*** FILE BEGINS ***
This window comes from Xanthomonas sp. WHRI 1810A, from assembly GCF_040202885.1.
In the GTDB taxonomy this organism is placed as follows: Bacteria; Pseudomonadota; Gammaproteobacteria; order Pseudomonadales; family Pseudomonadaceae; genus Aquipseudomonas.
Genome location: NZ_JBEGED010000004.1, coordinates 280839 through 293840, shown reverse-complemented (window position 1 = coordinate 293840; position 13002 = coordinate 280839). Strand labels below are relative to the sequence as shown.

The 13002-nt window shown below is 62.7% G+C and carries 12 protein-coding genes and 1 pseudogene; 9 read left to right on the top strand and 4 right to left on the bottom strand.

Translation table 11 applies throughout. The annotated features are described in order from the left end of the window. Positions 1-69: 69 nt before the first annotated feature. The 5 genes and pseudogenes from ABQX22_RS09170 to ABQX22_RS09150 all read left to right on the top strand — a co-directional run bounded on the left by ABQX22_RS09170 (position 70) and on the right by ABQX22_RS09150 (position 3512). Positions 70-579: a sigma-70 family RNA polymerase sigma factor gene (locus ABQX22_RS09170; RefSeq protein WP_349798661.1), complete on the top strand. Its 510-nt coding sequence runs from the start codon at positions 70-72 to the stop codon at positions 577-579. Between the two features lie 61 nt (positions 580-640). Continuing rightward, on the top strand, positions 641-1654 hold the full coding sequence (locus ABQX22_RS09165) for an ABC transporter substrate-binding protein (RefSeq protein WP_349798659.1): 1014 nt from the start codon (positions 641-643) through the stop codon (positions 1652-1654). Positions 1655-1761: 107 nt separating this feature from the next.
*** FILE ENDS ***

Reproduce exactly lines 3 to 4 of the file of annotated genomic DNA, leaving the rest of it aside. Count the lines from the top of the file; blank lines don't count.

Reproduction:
Genome location: NZ_JBEGED010000004.1, coordinates 280839 through 293840, shown reverse-complemented (window position 1 = coordinate 293840; position 13002 = coordinate 280839). Strand labels below are relative to the sequence as shown.

The 13002-nt window shown below is 62.7% G+C and carries 12 protein-coding genes and 1 pseudogene; 9 read left to right on the top strand and 4 right to left on the bottom strand.